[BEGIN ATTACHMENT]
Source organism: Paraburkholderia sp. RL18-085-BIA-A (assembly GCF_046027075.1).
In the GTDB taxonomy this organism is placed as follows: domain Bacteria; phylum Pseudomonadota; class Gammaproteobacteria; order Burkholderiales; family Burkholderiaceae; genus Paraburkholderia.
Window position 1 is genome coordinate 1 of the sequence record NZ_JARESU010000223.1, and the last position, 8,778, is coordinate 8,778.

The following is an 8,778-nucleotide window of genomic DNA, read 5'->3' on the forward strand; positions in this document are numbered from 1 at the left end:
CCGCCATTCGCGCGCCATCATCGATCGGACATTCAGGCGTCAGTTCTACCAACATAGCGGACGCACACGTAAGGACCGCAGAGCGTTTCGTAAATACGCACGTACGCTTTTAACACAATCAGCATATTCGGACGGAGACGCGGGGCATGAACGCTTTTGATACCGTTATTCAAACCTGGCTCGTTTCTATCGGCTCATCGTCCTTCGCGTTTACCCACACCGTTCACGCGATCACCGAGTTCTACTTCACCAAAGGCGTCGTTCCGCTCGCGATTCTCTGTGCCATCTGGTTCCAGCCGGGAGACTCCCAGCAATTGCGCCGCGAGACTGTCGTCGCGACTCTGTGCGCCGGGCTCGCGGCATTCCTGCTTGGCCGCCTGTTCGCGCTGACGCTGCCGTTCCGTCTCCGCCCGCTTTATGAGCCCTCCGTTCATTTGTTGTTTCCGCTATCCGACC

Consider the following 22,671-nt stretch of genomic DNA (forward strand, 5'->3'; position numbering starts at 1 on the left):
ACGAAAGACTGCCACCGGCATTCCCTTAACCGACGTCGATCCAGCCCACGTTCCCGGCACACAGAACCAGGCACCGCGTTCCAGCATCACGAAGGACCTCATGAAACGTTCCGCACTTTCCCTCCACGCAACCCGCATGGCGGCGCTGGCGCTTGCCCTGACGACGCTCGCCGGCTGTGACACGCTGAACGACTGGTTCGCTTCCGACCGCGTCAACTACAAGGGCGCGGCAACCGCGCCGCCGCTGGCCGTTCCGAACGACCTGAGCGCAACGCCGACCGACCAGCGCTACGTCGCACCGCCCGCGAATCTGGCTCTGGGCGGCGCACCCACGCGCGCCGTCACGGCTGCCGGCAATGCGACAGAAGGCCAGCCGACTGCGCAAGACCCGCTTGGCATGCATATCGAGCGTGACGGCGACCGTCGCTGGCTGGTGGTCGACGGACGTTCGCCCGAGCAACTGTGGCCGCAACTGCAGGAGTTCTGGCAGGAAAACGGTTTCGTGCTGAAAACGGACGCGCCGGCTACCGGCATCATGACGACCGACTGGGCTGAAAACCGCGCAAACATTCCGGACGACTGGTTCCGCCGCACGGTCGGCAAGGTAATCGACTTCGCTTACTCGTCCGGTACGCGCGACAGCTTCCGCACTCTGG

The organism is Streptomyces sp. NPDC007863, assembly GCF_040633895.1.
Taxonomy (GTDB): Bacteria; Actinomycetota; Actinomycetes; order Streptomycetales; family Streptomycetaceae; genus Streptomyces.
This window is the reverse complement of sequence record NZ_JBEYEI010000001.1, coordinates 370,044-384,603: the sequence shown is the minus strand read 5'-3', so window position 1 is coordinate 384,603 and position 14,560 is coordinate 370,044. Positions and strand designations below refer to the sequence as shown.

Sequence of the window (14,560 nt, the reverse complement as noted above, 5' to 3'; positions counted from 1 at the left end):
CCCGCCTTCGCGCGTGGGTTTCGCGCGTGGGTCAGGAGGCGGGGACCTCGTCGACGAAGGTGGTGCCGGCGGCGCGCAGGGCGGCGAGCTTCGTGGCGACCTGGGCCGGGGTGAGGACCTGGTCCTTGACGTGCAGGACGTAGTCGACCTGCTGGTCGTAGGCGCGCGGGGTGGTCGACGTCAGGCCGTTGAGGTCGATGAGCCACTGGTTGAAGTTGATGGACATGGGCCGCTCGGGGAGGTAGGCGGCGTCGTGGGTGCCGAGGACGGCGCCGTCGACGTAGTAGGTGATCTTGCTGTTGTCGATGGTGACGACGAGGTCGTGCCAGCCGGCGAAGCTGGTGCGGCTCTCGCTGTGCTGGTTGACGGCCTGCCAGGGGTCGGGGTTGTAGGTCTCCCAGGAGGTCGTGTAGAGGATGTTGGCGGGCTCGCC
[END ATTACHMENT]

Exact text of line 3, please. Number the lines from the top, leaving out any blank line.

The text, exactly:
Window position 1 is genome coordinate 1 of the sequence record NZ_JARESU010000223.1, and the last position, 8,778, is coordinate 8,778.